Plazi’s goal is to discover known biodiversity, and make it widely available using the tools available in the digital age. This means liberating data hidden in libraries, and more recently, and increasingly hidden in the PDF-prison, paywalls and unstructured text.
The grand challenge are an estimated 500 Million published pages of scholarly biodiversity related publications, and 17,000 annually new discovered and described species with a multiple of annotations on already known species.
This clearly can not be done by an individual institution, despite a rapidly developing technology. It needs collaboration and a strategy. With its rapidly growing corpus of liberated taxonomic treatments and technology, Plazi hopes to inspire others to join this endeavour. Whilst the greatest interest and richness in the data lies in the details - who collected when where what species - this can only be achieved, if its context is liberated, that is accessible as FAIR taxonomic treatments.
Our current strategy is to make one million taxonomic treatments openly accessible, including taxonomic names, and by leveraging treatment citations, build the catalogue of life with each name linked to the scientific argument and data. We are well on its way.
To tackle this, tools and infrastructures are developed, if necessary. They allow converting PDF documents into a text and multimedia stream that can be further processed by adding tags enhancing single words to entire sections with a meaning (semantic enhancement) so humans and machines can understand its content. This is quite a technical challenge.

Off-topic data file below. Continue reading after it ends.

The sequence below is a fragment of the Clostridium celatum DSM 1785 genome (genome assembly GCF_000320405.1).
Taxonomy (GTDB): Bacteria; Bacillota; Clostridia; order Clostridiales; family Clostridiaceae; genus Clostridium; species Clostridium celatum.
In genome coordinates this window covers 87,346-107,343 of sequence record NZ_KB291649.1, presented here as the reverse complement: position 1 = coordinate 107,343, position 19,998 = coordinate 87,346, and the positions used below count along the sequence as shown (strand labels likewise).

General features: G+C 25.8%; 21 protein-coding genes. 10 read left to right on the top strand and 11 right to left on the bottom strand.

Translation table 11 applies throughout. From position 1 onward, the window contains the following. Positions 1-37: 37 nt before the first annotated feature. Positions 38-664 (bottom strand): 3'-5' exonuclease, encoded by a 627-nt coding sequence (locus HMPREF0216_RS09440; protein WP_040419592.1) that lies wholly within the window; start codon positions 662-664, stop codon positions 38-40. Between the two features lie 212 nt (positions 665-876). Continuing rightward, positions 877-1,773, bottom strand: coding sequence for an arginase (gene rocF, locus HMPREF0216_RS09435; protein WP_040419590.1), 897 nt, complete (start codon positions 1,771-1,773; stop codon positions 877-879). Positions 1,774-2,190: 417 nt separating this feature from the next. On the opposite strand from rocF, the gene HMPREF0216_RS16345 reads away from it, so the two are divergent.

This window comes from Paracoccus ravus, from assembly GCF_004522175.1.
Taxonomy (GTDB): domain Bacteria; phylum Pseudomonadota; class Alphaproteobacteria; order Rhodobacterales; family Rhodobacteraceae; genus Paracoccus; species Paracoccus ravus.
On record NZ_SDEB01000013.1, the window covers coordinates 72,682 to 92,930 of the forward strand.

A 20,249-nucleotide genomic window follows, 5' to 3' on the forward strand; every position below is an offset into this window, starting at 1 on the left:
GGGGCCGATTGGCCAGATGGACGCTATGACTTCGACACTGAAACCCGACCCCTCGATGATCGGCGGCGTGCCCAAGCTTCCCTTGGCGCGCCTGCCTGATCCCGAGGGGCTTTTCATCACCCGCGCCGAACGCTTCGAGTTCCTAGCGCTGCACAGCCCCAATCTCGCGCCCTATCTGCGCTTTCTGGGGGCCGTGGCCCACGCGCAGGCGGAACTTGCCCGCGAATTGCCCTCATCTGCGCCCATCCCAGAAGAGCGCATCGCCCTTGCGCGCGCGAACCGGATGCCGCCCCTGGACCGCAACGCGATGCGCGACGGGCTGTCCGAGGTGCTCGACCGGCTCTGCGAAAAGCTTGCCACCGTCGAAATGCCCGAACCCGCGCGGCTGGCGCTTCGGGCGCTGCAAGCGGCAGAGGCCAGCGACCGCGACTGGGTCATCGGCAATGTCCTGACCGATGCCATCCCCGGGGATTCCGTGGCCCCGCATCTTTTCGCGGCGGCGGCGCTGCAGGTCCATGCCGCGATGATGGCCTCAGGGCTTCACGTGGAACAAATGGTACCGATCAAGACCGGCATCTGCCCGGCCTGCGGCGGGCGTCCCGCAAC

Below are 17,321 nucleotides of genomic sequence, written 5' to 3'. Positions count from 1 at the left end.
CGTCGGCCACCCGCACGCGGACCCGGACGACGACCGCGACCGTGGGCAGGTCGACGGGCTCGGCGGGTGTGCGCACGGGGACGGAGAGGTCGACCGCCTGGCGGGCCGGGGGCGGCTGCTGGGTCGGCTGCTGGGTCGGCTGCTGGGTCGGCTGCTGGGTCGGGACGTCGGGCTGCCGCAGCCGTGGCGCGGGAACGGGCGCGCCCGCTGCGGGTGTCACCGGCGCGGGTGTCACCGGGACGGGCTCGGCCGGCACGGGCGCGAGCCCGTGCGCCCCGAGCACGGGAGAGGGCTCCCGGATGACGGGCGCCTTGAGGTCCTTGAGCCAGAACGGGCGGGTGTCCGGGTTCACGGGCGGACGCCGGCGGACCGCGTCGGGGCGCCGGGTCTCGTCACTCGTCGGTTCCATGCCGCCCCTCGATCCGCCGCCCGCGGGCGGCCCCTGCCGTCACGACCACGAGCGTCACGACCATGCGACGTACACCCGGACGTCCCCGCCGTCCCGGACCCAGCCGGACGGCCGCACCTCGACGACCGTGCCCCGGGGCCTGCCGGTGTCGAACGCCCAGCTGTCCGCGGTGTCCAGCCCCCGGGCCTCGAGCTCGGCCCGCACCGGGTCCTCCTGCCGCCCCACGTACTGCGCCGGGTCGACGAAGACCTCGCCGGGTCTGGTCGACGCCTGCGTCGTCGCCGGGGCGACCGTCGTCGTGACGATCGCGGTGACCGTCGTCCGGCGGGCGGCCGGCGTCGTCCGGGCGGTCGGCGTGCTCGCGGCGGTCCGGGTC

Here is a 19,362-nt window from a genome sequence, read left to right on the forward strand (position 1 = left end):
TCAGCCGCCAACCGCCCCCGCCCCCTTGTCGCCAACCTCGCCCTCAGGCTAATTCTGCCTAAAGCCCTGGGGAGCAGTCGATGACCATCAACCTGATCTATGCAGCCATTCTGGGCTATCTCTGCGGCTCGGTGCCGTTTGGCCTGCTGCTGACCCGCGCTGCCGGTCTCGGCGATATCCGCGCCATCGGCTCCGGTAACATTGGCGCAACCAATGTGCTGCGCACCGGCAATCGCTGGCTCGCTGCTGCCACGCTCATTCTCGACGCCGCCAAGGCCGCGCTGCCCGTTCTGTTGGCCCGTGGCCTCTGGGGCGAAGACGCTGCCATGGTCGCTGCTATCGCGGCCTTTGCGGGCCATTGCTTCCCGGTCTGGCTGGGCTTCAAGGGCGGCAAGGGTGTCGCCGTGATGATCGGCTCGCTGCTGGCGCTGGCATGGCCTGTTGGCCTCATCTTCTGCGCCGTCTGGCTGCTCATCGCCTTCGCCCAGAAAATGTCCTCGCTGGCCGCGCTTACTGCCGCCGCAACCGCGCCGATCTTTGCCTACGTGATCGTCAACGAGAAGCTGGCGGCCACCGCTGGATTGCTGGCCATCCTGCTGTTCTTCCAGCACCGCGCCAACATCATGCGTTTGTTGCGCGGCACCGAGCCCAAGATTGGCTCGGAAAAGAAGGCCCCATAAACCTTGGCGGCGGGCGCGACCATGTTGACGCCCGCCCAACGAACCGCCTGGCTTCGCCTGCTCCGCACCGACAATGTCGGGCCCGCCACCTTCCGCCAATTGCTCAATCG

Materials citations attract great attention. They reference specimens in various formats used in the research process leading to the research results - in the biodiversity world - the published taxonomic treatments. However, they are a collateral in the current production. We try to discover them, make them accessible via the Global Biodiversity Information Facility (GBIF) as occurrences. We routinely quality control holotype citations whether they are properly extracted, and let the others pass, unless dedicated resources are available.
We believe that, despite this raw form, we provide a services by drawing attention to specimens in collections and species that are not recorded in GBIF, and that this will eventually lead to better data. It will raise the awareness of authors and publishers of the value to publish specimen data in a standardized way, as proposed by EJT and Pensoft.
We also believe that together with your input, we can make the material citations fitter for more uses.
The launch of the new feedback button in GBIF reflects the commitment by GBIF and Plazi to care about the data. It allows a user to send a request for a review of specific data to Plazi. Its care team will respond in a very short time and notify the result, once the issue has been resolved, including the update of the record in GBIF. At the same time, these requests will be collected to analyse the reason for the issues and develop respective measures to mitigate them. With the users input we can improve our production to provide fitter data.
Liberating data is a great challenge from building technologies, operations to funding on the one hand, and on the other hopefully contributes more to a new way scientists publish their research results.